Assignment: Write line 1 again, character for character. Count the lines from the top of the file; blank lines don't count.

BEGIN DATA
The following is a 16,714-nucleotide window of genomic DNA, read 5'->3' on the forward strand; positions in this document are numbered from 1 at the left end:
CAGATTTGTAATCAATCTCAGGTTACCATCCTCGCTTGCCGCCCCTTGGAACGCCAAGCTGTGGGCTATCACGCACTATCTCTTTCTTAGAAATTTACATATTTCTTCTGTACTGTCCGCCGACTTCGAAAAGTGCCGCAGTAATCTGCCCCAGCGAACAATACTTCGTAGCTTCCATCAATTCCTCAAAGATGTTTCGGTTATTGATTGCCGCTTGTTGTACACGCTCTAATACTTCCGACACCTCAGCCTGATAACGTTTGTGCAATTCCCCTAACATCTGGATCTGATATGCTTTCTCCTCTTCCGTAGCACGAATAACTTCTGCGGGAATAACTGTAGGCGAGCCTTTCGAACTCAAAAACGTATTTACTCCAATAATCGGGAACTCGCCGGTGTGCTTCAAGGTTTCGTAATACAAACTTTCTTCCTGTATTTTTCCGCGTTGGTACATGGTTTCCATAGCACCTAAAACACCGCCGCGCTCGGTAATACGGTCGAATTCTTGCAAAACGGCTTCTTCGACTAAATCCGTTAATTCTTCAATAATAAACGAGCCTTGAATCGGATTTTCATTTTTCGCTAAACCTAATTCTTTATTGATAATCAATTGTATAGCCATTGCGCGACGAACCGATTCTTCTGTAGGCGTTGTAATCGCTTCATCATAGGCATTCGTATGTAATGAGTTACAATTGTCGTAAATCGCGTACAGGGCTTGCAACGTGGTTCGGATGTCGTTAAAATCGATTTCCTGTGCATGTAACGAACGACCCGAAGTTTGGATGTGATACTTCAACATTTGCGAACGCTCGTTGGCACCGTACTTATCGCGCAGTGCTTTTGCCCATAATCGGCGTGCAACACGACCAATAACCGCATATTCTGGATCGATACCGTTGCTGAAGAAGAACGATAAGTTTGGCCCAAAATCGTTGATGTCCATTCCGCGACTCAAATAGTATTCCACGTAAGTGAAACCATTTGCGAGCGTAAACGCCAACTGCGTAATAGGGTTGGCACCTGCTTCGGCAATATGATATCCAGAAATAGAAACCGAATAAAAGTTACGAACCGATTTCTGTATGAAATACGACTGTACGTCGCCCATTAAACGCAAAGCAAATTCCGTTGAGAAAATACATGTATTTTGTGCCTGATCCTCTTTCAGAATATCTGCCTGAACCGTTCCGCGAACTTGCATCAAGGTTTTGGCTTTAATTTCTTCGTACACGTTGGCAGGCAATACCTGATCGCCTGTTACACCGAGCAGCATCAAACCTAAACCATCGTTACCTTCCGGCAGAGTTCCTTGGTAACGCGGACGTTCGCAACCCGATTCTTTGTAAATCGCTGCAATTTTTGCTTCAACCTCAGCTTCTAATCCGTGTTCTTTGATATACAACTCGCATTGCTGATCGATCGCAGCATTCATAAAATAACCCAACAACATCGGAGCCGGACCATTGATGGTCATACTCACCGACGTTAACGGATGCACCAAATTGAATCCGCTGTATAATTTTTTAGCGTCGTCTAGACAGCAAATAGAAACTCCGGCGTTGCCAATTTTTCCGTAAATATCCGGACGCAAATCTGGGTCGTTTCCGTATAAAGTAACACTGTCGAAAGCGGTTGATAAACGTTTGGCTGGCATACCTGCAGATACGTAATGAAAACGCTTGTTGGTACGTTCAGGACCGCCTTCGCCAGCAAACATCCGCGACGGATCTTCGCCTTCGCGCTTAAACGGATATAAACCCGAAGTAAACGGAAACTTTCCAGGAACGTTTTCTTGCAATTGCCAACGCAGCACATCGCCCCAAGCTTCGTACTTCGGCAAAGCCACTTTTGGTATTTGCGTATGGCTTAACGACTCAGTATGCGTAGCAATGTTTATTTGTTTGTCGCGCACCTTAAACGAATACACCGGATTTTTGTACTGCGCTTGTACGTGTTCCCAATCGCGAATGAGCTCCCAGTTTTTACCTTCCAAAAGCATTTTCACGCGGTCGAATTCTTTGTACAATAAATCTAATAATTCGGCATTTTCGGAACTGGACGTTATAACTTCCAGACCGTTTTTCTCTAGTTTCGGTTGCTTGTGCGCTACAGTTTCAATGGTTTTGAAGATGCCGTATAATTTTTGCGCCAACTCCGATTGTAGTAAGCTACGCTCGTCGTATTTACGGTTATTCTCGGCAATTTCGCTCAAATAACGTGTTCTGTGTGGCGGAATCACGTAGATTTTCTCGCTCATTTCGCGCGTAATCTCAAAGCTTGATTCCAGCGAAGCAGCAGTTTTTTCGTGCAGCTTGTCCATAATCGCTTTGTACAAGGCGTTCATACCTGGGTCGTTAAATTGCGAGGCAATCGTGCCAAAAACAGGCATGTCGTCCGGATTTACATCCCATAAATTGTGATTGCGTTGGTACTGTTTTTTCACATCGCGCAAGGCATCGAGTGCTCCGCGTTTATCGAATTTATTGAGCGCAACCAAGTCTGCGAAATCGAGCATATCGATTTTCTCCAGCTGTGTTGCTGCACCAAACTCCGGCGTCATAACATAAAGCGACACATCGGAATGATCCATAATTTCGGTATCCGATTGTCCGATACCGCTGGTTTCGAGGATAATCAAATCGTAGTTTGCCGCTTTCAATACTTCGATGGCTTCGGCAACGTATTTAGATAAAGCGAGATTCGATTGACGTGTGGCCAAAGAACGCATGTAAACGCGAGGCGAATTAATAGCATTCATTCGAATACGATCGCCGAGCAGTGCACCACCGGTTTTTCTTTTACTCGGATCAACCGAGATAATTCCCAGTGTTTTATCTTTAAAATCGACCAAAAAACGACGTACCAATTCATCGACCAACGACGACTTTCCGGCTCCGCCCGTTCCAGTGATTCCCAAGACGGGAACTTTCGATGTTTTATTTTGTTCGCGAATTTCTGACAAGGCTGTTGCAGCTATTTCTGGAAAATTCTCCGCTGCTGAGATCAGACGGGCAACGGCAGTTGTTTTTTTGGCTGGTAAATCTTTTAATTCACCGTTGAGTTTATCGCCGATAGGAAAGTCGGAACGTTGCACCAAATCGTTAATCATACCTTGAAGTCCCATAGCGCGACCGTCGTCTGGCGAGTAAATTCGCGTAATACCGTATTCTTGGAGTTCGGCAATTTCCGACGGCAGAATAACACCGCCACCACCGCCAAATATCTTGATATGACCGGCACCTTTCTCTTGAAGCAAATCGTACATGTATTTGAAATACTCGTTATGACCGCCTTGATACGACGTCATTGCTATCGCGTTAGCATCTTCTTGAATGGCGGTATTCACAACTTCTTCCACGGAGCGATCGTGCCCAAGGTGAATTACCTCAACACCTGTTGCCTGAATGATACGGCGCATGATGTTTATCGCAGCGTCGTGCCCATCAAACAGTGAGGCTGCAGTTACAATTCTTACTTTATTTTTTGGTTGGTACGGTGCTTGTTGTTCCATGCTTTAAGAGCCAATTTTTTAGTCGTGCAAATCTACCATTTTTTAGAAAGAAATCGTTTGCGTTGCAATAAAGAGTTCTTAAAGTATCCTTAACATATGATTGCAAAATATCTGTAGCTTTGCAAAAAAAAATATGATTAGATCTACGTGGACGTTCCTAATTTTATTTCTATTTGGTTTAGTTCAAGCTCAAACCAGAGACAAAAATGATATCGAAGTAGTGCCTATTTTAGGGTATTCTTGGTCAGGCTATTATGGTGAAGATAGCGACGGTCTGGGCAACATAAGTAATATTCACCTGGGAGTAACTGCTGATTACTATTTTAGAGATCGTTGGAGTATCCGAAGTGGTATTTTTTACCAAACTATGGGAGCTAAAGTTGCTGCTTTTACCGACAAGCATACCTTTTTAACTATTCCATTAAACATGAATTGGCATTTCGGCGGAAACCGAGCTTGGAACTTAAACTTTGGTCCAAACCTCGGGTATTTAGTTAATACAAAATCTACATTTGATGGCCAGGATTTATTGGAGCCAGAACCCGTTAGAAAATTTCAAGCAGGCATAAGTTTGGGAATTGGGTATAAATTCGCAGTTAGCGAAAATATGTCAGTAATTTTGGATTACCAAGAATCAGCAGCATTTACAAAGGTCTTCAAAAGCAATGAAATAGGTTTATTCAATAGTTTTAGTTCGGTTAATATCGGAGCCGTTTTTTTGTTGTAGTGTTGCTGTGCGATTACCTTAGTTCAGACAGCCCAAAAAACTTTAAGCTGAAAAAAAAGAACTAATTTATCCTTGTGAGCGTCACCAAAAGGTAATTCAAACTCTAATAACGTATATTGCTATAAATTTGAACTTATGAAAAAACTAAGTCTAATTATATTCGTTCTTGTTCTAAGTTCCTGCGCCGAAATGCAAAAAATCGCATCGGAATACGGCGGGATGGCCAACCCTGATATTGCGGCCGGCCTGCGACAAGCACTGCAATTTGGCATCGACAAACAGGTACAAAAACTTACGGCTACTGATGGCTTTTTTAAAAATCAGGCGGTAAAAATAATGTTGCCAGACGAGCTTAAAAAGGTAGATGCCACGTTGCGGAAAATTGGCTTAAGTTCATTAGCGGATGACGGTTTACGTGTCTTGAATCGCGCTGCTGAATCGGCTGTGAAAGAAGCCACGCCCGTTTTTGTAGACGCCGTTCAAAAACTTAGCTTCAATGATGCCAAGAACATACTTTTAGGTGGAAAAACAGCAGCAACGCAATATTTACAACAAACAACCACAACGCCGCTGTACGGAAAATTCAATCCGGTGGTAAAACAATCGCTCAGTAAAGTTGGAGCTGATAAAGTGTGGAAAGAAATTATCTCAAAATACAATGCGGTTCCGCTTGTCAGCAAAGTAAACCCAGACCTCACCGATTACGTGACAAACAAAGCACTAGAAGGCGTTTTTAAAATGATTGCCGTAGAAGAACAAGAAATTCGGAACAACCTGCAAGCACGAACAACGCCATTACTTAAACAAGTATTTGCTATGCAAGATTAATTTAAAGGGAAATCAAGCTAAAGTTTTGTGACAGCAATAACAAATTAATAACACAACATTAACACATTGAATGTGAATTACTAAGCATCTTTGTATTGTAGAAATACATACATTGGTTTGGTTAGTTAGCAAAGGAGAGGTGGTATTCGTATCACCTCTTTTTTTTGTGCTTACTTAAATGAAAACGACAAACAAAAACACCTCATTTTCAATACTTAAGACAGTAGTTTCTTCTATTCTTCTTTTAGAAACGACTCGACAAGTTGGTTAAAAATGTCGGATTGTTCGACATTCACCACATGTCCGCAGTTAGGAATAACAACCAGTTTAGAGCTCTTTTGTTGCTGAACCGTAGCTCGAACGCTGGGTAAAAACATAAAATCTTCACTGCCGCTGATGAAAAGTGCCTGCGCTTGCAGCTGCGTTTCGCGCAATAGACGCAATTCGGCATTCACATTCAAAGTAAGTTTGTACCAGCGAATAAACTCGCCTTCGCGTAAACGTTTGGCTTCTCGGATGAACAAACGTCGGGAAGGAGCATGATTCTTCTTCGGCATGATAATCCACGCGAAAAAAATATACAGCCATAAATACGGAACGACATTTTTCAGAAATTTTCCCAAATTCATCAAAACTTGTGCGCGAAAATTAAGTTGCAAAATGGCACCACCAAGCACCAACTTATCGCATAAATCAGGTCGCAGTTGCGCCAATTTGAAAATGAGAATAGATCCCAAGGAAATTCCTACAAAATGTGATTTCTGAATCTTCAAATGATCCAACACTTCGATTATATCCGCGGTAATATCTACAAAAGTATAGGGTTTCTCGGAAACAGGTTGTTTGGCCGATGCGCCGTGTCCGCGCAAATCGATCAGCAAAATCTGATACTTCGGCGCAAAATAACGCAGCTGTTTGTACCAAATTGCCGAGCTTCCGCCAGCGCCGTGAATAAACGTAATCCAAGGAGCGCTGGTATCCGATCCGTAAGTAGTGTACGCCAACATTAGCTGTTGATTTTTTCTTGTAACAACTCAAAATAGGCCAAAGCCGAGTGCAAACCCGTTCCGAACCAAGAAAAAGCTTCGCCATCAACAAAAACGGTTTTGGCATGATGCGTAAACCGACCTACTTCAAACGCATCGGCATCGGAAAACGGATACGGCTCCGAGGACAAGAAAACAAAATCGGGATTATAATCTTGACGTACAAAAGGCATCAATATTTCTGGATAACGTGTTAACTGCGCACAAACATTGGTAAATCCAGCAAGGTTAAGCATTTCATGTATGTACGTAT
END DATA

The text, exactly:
The following is a 16,714-nucleotide window of genomic DNA, read 5'->3' on the forward strand; positions in this document are numbered from 1 at the left end: